Where Did the Fires Burn in Peloponnisos, Greece the Summer of 2007? Evidence for a Synergy of Fuel and Weather. Koutsias, N., Arianoutsou, M., Kallimanis, A. S., Mallinis, G., Halley, J. M., & Dimopoulos, P. 156:41–53.
Where Did the Fires Burn in Peloponnisos, Greece the Summer of 2007? Evidence for a Synergy of Fuel and Weather [link]Paper  doi  abstract   bibtex   
The aim of this study is to explore the burning pattern of the catastrophic wildfires that occurred in Peloponnisos, southern Greece, in 2007. These fires caused the loss of 67 lives and were recognized as the most extreme natural disaster in the country's recent history. We compare the 2007 fires against fuel availability across the landscape in the light of a null model using Monte-Carlo randomization and against the fire pattern for the preceding period, 2000–2006. Additionally we applied a multi-response permutation-procedure test, a data-driven method free from assumptions about the underlying distribution. The study contributes to the ongoing debate over the relative importance of fuel versus weather in explaining large and intense wildfires. While the majority of the 2007 wildfires burned low-elevation fire-prone ecosystems, a part of them moved to non-fire-prone ecosystems, indicating a departure from the burning pattern of recent history. The CORINE land-cover categories most affected by fire included agricultural lands highly interspersed with large areas of natural vegetation followed by sclerophyllous vegetation, transitional woodland shrubs, complex cultivation patterns and olive groves. These reflect greater fuel accumulation through the encroachment of natural vegetation in abandoned fields as well as changing patterns of land-use. The rising proportions of humid and sub-humid areas burned are clearly related to weather patterns. The synergistic effect between fuel and weather helps explain the unusually large 2007 wildfires in Peloponnisos. This change may imply a climatically driven alteration of the established fire-regime promoted by fuel accumulation that portends major ecological consequences. The ecological disaster foreseen is justified by the lack of specific adaptations to cope with fire in non fire-prone plant communities. ⺠A part of 2007 wildfires moved to non fire-prone ecosystems. ⺠There is a departure from the burning pattern of recent history. ⺠The land principally occupied by agriculture with significant areas of natural vegetation was mostly burned. ⺠Fuel and weather synergism explains the extreme wildfires of 2007 in Peloponnisos, Greece.
@article{koutsiasWhereDidFires2012,
  title = {Where Did the Fires Burn in {{Peloponnisos}}, {{Greece}} the Summer of 2007? {{Evidence}} for a Synergy of Fuel and Weather},
  author = {Koutsias, Nikos and Arianoutsou, Margarita and Kallimanis, Athanasios S. and Mallinis, Giorgos and Halley, John M. and Dimopoulos, Panayotis},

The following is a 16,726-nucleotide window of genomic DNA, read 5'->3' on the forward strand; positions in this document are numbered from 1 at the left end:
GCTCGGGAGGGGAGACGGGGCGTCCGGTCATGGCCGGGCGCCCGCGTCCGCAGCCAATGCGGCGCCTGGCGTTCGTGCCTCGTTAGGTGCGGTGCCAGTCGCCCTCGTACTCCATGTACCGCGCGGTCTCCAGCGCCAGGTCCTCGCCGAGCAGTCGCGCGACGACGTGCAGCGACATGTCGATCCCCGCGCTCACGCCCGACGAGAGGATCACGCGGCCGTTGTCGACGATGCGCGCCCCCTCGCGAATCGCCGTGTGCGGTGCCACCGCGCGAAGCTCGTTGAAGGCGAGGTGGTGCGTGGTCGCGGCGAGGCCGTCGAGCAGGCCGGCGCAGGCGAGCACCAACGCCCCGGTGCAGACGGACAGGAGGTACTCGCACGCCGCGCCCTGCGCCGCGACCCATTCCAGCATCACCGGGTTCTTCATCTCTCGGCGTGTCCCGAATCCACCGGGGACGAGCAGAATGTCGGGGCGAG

date = {2012-04},
  journaltitle = {Agricultural and Forest Meteorology},
  volume = {156},
  pages = {41--53},
  issn = {0168-1923},
  doi = {10.1016/j.agrformet.2011.12.006},
  url = {https://doi.org/10.1016/j.agrformet.2011.12.006},
  abstract = {The aim of this study is to explore the burning pattern of the catastrophic wildfires that occurred in Peloponnisos, southern Greece, in 2007. These fires caused the loss of 67 lives and were recognized as the most extreme natural disaster in the country's recent history. We compare the 2007 fires against fuel availability across the landscape in the light of a null model using Monte-Carlo randomization and against the fire pattern for the preceding period, 2000–2006. Additionally we applied a multi-response permutation-procedure test, a data-driven method free from assumptions about the underlying distribution. The study contributes to the ongoing debate over the relative importance of fuel versus weather in explaining large and intense wildfires. While the majority of the 2007 wildfires burned low-elevation fire-prone ecosystems, a part of them moved to non-fire-prone ecosystems, indicating a departure from the burning pattern of recent history. The CORINE land-cover categories most affected by fire included agricultural lands highly interspersed with large areas of natural vegetation followed by sclerophyllous vegetation, transitional woodland shrubs, complex cultivation patterns and olive groves. These reflect greater fuel accumulation through the encroachment of natural vegetation in abandoned fields as well as changing patterns of land-use. The rising proportions of humid and sub-humid areas burned are clearly related to weather patterns. The synergistic effect between fuel and weather helps explain the unusually large 2007 wildfires in Peloponnisos. This change may imply a climatically driven alteration of the established fire-regime promoted by fuel accumulation that portends major ecological consequences. The ecological disaster foreseen is justified by the lack of specific adaptations to cope with fire in non fire-prone plant communities. ⺠A part of 2007 wildfires moved to non fire-prone ecosystems. ⺠There is a departure from the burning pattern of recent history. ⺠The land principally occupied by agriculture with significant areas of natural vegetation was mostly burned. ⺠Fuel and weather synergism explains the extreme wildfires of 2007 in Peloponnisos, Greece.},
  keywords = {*imported-from-citeulike-INRMM,~INRMM-MiD:c-10325832,agricultural-abandonment,anthropogenic-changes,anthropogenic-impacts,burnt-area,extreme-events,extreme-weather,fire-fuel,forest-fires,forest-resources,greece,land-cover,wildfires}
}
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